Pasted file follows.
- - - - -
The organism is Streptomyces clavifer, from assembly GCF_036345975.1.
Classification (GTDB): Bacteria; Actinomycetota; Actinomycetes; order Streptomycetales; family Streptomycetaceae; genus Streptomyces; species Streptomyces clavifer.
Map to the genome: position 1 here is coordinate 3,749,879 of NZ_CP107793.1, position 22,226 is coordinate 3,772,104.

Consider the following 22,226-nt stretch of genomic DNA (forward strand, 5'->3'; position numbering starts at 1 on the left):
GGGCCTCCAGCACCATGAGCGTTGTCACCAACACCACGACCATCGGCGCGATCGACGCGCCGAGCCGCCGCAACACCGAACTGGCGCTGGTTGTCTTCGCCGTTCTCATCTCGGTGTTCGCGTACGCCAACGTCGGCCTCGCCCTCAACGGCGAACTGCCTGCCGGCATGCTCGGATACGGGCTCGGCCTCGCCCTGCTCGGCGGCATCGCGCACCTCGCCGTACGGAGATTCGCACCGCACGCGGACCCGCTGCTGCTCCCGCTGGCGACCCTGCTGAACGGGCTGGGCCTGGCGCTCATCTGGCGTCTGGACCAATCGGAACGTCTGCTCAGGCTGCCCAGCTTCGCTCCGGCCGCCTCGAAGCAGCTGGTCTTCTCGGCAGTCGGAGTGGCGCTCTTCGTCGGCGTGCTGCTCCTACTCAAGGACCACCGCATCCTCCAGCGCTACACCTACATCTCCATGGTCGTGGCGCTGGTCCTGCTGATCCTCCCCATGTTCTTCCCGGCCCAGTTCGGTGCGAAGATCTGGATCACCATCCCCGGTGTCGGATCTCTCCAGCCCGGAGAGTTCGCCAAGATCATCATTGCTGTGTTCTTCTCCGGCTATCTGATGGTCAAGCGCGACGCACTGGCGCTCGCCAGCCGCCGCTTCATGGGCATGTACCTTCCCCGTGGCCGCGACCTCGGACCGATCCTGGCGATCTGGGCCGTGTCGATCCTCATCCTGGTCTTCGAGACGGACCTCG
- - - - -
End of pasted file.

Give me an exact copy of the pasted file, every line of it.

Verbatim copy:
The organism is Streptomyces clavifer, from assembly GCF_036345975.1.
Classification (GTDB): Bacteria; Actinomycetota; Actinomycetes; order Streptomycetales; family Streptomycetaceae; genus Streptomyces; species Streptomyces clavifer.
Map to the genome: position 1 here is coordinate 3,749,879 of NZ_CP107793.1, position 22,226 is coordinate 3,772,104.

Consider the following 22,226-nt stretch of genomic DNA (forward strand, 5'->3'; position numbering starts at 1 on the left):
GGGCCTCCAGCACCATGAGCGTTGTCACCAACACCACGACCATCGGCGCGATCGACGCGCCGAGCCGCCGCAACACCGAACTGGCGCTGGTTGTCTTCGCCGTTCTCATCTCGGTGTTCGCGTACGCCAACGTCGGCCTCGCCCTCAACGGCGAACTGCCTGCCGGCATGCTCGGATACGGGCTCGGCCTCGCCCTGCTCGGCGGCATCGCGCACCTCGCCGTACGGAGATTCGCACCGCACGCGGACCCGCTGCTGCTCCCGCTGGCGACCCTGCTGAACGGGCTGGGCCTGGCGCTCATCTGGCGTCTGGACCAATCGGAACGTCTGCTCAGGCTGCCCAGCTTCGCTCCGGCCGCCTCGAAGCAGCTGGTCTTCTCGGCAGTCGGAGTGGCGCTCTTCGTCGGCGTGCTGCTCCTACTCAAGGACCACCGCATCCTCCAGCGCTACACCTACATCTCCATGGTCGTGGCGCTGGTCCTGCTGATCCTCCCCATGTTCTTCCCGGCCCAGTTCGGTGCGAAGATCTGGATCACCATCCCCGGTGTCGGATCTCTCCAGCCCGGAGAGTTCGCCAAGATCATCATTGCTGTGTTCTTCTCCGGCTATCTGATGGTCAAGCGCGACGCACTGGCGCTCGCCAGCCGCCGCTTCATGGGCATGTACCTTCCCCGTGGCCGCGACCTCGGACCGATCCTGGCGATCTGGGCCGTGTCGATCCTCATCCTGGTCTTCGAGACGGACCTCG